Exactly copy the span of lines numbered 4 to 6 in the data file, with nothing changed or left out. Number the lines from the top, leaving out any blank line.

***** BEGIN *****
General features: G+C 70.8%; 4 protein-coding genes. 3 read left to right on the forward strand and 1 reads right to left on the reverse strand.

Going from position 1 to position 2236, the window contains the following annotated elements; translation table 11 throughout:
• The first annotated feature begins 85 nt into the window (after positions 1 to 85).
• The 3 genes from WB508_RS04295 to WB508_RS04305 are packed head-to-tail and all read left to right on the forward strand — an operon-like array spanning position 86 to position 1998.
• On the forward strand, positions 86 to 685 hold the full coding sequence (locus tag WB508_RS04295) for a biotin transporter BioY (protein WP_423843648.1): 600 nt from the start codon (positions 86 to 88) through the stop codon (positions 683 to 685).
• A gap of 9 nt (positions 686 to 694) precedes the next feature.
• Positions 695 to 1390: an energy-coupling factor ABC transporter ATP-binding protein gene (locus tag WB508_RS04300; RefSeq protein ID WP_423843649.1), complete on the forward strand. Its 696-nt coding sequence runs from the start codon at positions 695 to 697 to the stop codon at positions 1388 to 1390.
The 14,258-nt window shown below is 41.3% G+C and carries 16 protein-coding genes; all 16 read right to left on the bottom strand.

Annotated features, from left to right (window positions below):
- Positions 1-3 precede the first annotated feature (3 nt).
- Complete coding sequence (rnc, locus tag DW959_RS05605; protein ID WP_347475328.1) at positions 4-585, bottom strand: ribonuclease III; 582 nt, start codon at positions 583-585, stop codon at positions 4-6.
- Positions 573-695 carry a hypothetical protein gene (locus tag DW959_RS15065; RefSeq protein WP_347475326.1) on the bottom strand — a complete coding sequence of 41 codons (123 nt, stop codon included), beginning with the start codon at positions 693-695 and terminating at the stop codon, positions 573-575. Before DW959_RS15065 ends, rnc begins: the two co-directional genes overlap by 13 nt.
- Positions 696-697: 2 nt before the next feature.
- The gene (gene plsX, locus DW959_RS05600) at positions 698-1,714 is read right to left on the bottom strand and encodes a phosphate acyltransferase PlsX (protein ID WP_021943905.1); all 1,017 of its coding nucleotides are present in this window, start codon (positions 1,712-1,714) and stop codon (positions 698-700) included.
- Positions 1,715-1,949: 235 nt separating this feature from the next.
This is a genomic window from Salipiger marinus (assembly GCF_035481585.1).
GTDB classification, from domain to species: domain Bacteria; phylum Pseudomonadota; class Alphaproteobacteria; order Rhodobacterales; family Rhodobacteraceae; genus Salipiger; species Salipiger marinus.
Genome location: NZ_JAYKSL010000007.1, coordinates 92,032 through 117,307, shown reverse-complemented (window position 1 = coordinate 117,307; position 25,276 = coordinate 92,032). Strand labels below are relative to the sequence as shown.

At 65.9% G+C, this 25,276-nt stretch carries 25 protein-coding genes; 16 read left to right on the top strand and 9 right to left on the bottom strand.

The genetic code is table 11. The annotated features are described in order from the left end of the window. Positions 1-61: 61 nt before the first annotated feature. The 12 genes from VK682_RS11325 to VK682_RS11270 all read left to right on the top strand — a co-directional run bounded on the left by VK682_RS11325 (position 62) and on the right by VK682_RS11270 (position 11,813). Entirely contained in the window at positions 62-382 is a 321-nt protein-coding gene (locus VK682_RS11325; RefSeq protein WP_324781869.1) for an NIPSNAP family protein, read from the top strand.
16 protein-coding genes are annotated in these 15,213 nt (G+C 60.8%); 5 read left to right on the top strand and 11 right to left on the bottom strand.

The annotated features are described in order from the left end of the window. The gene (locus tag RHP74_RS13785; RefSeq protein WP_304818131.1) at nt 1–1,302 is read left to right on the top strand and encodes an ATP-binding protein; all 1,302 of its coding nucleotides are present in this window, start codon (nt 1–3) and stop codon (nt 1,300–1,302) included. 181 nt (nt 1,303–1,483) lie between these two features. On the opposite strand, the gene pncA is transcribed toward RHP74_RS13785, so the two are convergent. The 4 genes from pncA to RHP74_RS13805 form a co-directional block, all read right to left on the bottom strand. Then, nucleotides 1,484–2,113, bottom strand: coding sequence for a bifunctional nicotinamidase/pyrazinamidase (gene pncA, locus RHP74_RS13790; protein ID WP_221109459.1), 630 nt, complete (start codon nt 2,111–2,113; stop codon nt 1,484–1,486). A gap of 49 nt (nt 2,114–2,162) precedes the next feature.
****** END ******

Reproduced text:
• The 3 genes from WB508_RS04295 to WB508_RS04305 are packed head-to-tail and all read left to right on the forward strand — an operon-like array spanning position 86 to position 1998.
• On the forward strand, positions 86 to 685 hold the full coding sequence (locus tag WB508_RS04295) for a biotin transporter BioY (protein WP_423843648.1): 600 nt from the start codon (positions 86 to 88) through the stop codon (positions 683 to 685).
• A gap of 9 nt (positions 686 to 694) precedes the next feature.